East to West or West to East?

One of the first decisions we had to make when planning the trip was whether we wanted to travel from East to West or vice versa. There seemed to be a certain air of comfort in travelling Eastwards, getting the train or boat to France and then out through Europe but when we mapped the weather charts we realised that if we travelled in the opposite direction we would essentially be following summer around so it was an easy decision to make. More importantly, this also meant that we would get any long boat journeys (guaranteed to put the most extensive dents in the budget) out of the way first, giving us the option to work somewhere we could get a work visa for (e.g.  Australia or New Zealand) if we need to.

When we first thought about how we wanted to cross the Atlantic, we had various methods in mind: getting a room on a cargo ship, joining a yacht crew or putting an ad in a paper/online to see if anyone was thinking of sailing over (which someone we know had managed to do successfully a few years ago). With July fast approaching, the reality of actually having to organise the passage had started to weigh heavily and I suddenly remembered terrifying images I’d seen of small boats being tossed around in huge Atlantic waves (when they weren’t being swallowed by the notorious Transatlantic fog). Despite having lived in Southampton for three years and still getting ridiculously excited by the sight of the sea, a hardened sea dog I am not, so that also put the crew thing out the window for the moment as we’d definitely be in need of some training before hand which we didn’t have time for. This left the cargo ship option, but after having received quotes back from a couple of freighter companies, both of which tallied way over £1000 per person, we knew we’d have to think again.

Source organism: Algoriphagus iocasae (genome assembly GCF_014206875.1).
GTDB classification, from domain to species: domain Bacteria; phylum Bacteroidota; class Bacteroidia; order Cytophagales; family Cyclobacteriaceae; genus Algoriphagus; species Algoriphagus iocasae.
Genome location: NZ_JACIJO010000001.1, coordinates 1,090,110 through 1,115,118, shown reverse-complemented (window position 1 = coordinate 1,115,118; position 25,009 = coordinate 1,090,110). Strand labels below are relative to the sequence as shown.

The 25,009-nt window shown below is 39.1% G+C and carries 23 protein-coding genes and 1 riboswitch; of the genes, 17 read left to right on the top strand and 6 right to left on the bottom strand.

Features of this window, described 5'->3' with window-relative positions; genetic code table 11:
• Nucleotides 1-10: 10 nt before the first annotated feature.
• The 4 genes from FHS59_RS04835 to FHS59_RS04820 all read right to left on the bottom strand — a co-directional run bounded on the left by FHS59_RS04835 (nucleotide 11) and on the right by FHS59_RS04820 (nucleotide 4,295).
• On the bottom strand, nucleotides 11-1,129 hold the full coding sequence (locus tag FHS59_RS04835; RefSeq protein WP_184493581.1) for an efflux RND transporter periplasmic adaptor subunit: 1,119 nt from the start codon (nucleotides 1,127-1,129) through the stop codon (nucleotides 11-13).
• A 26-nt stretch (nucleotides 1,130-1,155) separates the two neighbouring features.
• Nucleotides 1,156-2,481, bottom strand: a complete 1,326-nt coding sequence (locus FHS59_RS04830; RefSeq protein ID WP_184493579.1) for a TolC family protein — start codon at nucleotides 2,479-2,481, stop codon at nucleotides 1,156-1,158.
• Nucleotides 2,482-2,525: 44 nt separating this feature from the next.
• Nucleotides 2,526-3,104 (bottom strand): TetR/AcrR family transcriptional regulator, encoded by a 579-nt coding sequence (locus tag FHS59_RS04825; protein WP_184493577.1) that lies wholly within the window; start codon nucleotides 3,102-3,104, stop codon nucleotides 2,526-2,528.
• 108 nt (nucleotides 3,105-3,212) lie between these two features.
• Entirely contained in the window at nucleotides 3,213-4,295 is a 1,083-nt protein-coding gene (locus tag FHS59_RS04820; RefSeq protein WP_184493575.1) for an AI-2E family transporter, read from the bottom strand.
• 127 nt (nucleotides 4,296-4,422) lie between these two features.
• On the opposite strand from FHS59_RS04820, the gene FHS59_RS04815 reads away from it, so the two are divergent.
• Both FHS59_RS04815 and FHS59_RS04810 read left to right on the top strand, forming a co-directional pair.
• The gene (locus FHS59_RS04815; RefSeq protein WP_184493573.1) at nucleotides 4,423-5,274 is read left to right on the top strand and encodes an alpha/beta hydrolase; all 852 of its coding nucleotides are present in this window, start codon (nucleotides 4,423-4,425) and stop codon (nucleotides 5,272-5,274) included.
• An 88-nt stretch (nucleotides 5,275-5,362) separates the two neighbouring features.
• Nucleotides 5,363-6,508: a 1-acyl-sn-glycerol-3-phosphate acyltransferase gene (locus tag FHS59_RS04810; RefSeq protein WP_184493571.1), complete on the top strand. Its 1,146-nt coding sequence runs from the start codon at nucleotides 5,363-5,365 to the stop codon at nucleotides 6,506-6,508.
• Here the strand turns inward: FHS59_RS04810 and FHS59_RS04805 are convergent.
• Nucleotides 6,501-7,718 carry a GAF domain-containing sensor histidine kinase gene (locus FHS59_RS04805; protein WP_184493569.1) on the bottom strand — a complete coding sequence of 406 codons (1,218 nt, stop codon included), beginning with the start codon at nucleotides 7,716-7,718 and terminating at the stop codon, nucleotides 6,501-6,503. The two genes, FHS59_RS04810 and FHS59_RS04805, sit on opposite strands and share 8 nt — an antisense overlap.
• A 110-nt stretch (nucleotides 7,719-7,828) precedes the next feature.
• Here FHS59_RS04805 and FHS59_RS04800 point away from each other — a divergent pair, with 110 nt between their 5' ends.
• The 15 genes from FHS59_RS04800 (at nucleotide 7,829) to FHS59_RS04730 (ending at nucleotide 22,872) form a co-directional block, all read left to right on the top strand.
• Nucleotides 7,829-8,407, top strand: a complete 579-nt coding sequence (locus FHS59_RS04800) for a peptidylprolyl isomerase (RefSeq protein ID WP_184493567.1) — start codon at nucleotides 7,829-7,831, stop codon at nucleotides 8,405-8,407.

Somebody asked us whether we’d considered boarding the QM2 or similar on one of their classic transatlantic crossings, which we were reluctant to due to our own prejudices of large ‘luxury’ liners (particularly their high levels of waste and carbon emissions, not to mention the formal evenings and ‘entertainment’ phoniness of the whole thing) and preconceived ideas about the price. However, we were running out of options, and  as slow travel was really the key driving force behind the trip, we decided there was no harm in looking into it, all the while holding onto the small comfort that the transatlantic passage was essentially a ‘voyage’ rather than a ‘cruise’ anyway, given that the boat would go from A to B. After several phone calls, a price quote that wasn’t massively higher than a return flight to NY and a few budget calculations, we decided to bite the bullet, save some money and book onto the QM2, leaving Southampton on the 20th July and arriving in NY on 27th. If nothing else, it will be an interesting opportunity to hear what reasons other people have people for sailing, and we’ve been assured that you won’t starve to death if you don’t bedeck yourself in formal attire every evening, (though we’re packing some cereal bars just in case)…

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